"We claim that there is a statute here in the State of Michigan applying to the city of New Baltimore. * * * This statute states that the city of New Baltimore, other cities like it, shall keep their public walks fit and proper for the public to pass over, keep them in a fit and safe condition. Our claim, however, is that the city of New Baltimore did not maintain the sidewalk in a fit and safe condition, that they owed a duty to the public, including this plaintiff, to maintain it, but they did not do so. That they had this statutory duty and they violated this statutory duty to this plaintiff here, and that as a proximate result of their violation of this statute, and without any negligence on behalf of Katharine Milliman, she fell on the sidewalk and sustained injury, pain, suffering, hospital bills, all of which we say would even be permanent in the future. But you will hear expert testimony on that. * * *

"It is our claim, further, that the city of New Baltimore knew of a defective condition of this *312 sidewalk for certainly a long period of time, a reasonable period of time, a defect that he will bring out in the evidence to show what it was. The defect we say caused Mrs. Milliman to fall. Our claim is that they had sufficient knowledge of this defect to do something about it. Yet, they never did so, never blocked off the sidewalk.

"The claim also is that the Aurands, including Floyd Aurand, doing business as Red's Barber Shop, had a certain awning in front of his building, and although he had knowledge and notice that there was a defect on an elevated area, slabs of concrete right out in front of his building, nevertheless, he had this awning put up sometime in January of 1958. There were no drains to it. This water would run off the awning and down on the already defective area, causing it to become further dilapidated, pebbles and stones to come out of the concrete.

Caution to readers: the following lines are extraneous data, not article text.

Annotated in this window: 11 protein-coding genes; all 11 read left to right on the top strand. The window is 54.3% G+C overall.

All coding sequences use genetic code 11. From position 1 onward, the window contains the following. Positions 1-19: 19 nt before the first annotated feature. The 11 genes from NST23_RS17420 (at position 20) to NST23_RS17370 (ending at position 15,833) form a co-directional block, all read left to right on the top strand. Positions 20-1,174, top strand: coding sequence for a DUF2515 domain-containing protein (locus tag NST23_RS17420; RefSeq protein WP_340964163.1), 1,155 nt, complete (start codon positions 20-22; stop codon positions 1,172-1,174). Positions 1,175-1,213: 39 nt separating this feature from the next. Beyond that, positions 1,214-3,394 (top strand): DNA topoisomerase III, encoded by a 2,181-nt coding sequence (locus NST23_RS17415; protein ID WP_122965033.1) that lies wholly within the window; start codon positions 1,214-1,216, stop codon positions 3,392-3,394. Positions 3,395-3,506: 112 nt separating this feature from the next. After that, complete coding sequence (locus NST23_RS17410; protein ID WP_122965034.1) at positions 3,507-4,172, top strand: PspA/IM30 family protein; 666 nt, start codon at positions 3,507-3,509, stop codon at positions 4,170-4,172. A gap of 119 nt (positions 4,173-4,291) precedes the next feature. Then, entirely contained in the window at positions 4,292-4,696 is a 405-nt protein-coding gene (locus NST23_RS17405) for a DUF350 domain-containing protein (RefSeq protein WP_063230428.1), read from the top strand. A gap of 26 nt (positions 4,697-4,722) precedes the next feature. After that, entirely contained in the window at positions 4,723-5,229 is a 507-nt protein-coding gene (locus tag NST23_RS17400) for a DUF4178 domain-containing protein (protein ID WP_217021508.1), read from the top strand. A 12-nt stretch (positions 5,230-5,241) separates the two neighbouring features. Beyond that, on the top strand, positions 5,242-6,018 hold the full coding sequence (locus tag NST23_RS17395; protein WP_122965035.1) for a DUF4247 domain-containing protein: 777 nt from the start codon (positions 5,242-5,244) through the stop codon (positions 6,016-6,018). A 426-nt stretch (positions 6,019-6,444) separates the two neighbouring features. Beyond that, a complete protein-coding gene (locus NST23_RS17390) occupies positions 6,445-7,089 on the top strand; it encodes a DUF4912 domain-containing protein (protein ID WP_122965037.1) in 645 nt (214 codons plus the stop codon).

"In regard to that, as to what it could do, we will have an expert here who will testify on that point. But we say simply that he should not have put the awning up in that fashion, with the knowledge and notice that there already was a defective condition in this sidewalk and then making it worse. So he had a duty to the plaintiff not to do that, that he violated that duty. * * *

"Our claim is that 2 slabs of concrete you know how slabs are upon one another. One slab was at least 2-1/2 to 3 inches higher than the other. It was flaked off, sloughed off at the top by people or other things that might have rolled over, walked over on top of it. That was recessed and had been there so long that some of the concrete was actually coming out from each slab that was raised; it was indentated there, and that there were bits of stones, pebbles out from this elevated area, claiming these pebbles and stones came from this elevated area.